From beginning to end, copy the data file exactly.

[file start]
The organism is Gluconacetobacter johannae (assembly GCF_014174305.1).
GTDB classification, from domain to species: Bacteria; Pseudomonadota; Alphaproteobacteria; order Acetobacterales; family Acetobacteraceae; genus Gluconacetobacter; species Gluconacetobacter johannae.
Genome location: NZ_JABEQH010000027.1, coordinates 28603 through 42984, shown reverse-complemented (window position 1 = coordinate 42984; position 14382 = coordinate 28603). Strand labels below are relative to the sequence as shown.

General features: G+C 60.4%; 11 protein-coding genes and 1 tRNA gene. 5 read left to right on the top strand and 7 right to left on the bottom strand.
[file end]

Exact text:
The organism is Gluconacetobacter johannae (assembly GCF_014174305.1).
GTDB classification, from domain to species: Bacteria; Pseudomonadota; Alphaproteobacteria; order Acetobacterales; family Acetobacteraceae; genus Gluconacetobacter; species Gluconacetobacter johannae.
Genome location: NZ_JABEQH010000027.1, coordinates 28603 through 42984, shown reverse-complemented (window position 1 = coordinate 42984; position 14382 = coordinate 28603). Strand labels below are relative to the sequence as shown.

General features: G+C 60.4%; 11 protein-coding genes and 1 tRNA gene. 5 read left to right on the top strand and 7 right to left on the bottom strand.